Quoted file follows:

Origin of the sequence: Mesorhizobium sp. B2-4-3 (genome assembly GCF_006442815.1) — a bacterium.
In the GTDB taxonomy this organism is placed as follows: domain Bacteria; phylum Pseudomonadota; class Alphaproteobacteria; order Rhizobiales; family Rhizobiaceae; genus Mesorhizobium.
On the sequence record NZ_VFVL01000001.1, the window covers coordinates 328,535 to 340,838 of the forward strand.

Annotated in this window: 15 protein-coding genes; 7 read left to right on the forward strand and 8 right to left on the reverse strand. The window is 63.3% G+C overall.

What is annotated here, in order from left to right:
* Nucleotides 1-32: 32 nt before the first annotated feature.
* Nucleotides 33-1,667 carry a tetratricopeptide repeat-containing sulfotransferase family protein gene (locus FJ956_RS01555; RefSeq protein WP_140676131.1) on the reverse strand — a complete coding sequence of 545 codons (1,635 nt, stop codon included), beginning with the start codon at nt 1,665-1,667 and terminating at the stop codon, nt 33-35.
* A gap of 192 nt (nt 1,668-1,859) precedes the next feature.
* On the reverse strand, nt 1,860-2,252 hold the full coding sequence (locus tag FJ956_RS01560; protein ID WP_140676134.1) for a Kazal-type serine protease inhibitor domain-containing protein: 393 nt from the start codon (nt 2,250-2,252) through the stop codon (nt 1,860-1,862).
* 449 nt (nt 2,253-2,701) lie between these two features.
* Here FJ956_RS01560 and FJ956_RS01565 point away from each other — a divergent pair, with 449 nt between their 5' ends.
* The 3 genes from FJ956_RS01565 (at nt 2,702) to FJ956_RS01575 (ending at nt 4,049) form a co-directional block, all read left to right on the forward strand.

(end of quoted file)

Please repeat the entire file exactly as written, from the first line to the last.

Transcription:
Origin of the sequence: Mesorhizobium sp. B2-4-3 (genome assembly GCF_006442815.1) — a bacterium.
In the GTDB taxonomy this organism is placed as follows: domain Bacteria; phylum Pseudomonadota; class Alphaproteobacteria; order Rhizobiales; family Rhizobiaceae; genus Mesorhizobium.
On the sequence record NZ_VFVL01000001.1, the window covers coordinates 328,535 to 340,838 of the forward strand.

Annotated in this window: 15 protein-coding genes; 7 read left to right on the forward strand and 8 right to left on the reverse strand. The window is 63.3% G+C overall.

What is annotated here, in order from left to right:
* Nucleotides 1-32: 32 nt before the first annotated feature.
* Nucleotides 33-1,667 carry a tetratricopeptide repeat-containing sulfotransferase family protein gene (locus FJ956_RS01555; RefSeq protein WP_140676131.1) on the reverse strand — a complete coding sequence of 545 codons (1,635 nt, stop codon included), beginning with the start codon at nt 1,665-1,667 and terminating at the stop codon, nt 33-35.
* A gap of 192 nt (nt 1,668-1,859) precedes the next feature.
* On the reverse strand, nt 1,860-2,252 hold the full coding sequence (locus tag FJ956_RS01560; protein ID WP_140676134.1) for a Kazal-type serine protease inhibitor domain-containing protein: 393 nt from the start codon (nt 2,250-2,252) through the stop codon (nt 1,860-1,862).
* 449 nt (nt 2,253-2,701) lie between these two features.
* Here FJ956_RS01560 and FJ956_RS01565 point away from each other — a divergent pair, with 449 nt between their 5' ends.
* The 3 genes from FJ956_RS01565 (at nt 2,702) to FJ956_RS01575 (ending at nt 4,049) form a co-directional block, all read left to right on the forward strand.